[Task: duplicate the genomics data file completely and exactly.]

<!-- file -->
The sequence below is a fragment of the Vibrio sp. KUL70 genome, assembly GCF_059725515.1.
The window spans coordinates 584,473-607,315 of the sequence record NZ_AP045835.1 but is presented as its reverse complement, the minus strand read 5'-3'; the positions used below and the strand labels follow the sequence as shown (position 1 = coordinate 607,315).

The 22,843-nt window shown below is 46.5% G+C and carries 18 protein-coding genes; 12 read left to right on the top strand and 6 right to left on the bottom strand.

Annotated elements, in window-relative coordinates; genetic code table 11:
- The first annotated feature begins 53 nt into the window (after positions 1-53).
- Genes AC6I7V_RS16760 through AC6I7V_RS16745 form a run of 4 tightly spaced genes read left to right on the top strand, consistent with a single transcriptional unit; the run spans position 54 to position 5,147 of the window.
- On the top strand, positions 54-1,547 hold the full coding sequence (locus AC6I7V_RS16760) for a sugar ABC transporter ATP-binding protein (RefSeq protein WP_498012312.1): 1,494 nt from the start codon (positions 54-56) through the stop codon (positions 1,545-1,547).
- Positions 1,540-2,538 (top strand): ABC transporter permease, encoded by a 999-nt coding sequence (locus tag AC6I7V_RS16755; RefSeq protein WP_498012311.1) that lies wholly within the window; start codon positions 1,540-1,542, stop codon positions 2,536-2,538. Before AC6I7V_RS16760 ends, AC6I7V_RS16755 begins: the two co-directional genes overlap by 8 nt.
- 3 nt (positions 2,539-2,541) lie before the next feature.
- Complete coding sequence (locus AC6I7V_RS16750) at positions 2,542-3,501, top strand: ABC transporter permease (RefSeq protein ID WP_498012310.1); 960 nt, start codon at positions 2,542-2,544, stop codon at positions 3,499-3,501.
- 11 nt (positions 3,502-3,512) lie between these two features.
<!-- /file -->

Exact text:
The sequence below is a fragment of the Vibrio sp. KUL70 genome, assembly GCF_059725515.1.
The window spans coordinates 584,473-607,315 of the sequence record NZ_AP045835.1 but is presented as its reverse complement, the minus strand read 5'-3'; the positions used below and the strand labels follow the sequence as shown (position 1 = coordinate 607,315).

The 22,843-nt window shown below is 46.5% G+C and carries 18 protein-coding genes; 12 read left to right on the top strand and 6 right to left on the bottom strand.

Annotated elements, in window-relative coordinates; genetic code table 11:
- The first annotated feature begins 53 nt into the window (after positions 1-53).
- Genes AC6I7V_RS16760 through AC6I7V_RS16745 form a run of 4 tightly spaced genes read left to right on the top strand, consistent with a single transcriptional unit; the run spans position 54 to position 5,147 of the window.
- On the top strand, positions 54-1,547 hold the full coding sequence (locus AC6I7V_RS16760) for a sugar ABC transporter ATP-binding protein (RefSeq protein WP_498012312.1): 1,494 nt from the start codon (positions 54-56) through the stop codon (positions 1,545-1,547).
- Positions 1,540-2,538 (top strand): ABC transporter permease, encoded by a 999-nt coding sequence (locus tag AC6I7V_RS16755; RefSeq protein WP_498012311.1) that lies wholly within the window; start codon positions 1,540-1,542, stop codon positions 2,536-2,538. Before AC6I7V_RS16760 ends, AC6I7V_RS16755 begins: the two co-directional genes overlap by 8 nt.
- 3 nt (positions 2,539-2,541) lie before the next feature.
- Complete coding sequence (locus AC6I7V_RS16750) at positions 2,542-3,501, top strand: ABC transporter permease (RefSeq protein ID WP_498012310.1); 960 nt, start codon at positions 2,542-2,544, stop codon at positions 3,499-3,501.
- 11 nt (positions 3,502-3,512) lie between these two features.